There are two main methods that you can use to reach customer support. First, you can utilize the chat app that is available directly on the Huobi trading platform. Second, you can contact the team at [[email protected]](mailto:[email protected]). If you choose this option, Huobi asks that you use the registered email address associated with your Huobi account and include your user ID.

Huobi Website: https://www.huobi.vc/en-us/topic/invited/?invite_code=3afg5
UID: 134371568
Huobi Indian Community: https://t.me/huobiglobalindia
Huobi Global Community: https://t.me/huobiglobalofficial
submitted by asheroliver to u/asheroliver [link] [comments]

Technical: A Brief History of Payment Channels: from Satoshi to Lightning Network

Who cares about political tweets from some random country's president when payment channels are a much more interesting and are actually capable of carrying value?
So let's have a short history of various payment channel techs!

Generation 0: Satoshi's Broken nSequence Channels

Because Satoshi's Vision included payment channels, except his implementation sucked so hard we had to go fix it and added RBF as a by-product.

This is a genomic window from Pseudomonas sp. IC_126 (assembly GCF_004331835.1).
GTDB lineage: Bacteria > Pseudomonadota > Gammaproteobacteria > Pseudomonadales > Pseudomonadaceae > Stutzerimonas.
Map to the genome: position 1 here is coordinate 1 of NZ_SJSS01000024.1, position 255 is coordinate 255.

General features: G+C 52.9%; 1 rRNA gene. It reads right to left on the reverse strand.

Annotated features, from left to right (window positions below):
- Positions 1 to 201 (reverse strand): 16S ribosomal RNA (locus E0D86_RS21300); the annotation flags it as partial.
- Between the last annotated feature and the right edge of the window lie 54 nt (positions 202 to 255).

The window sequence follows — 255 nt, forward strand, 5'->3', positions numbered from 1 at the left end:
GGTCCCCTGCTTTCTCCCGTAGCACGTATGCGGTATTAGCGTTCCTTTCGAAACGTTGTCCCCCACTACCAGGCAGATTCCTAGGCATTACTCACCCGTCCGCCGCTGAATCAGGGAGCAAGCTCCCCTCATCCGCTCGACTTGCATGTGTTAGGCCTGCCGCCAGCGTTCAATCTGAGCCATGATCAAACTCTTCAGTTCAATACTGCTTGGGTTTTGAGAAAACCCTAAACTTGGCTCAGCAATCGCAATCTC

Originally, the plan for nSequence was that mempools would replace any transaction spending certain inputs with another transaction spending the same inputs, but only if the nSequence field of the replacement was larger.
Since 0xFFFFFFFF was the highest value that nSequence could get, this would mark a transaction as "final" and not replaceable on the mempool anymore.
In fact, this "nSequence channel" I will describe is the reason why we have this weird rule about nLockTime and nSequence. nLockTime actually only works if nSequence is not 0xFFFFFFFF i.e. final. If nSequence is 0xFFFFFFFF then nLockTime is ignored, because this if the "final" version of the transaction.
So what you'd do would be something like this:
  1. You go to a bar and promise the bartender to pay by the time the bar closes. Because this is the Bitcoin universe, time is measured in blockheight, so the closing time of the bar is indicated as some future blockheight.
  2. For your first drink, you'd make a transaction paying to the bartender for that drink, paying from some coins you have. The transaction has an nLockTime equal to the closing time of the bar, and a starting nSequence of 0. You hand over the transaction and the bartender hands you your drink.
  3. For your succeeding drink, you'd remake the same transaction, adding the payment for that drink to the transaction output that goes to the bartender (so that output keeps getting larger, by the amount of payment), and having an nSequence that is one higher than the previous one.
  4. Eventually you have to stop drinking. It comes down to one of two possibilities: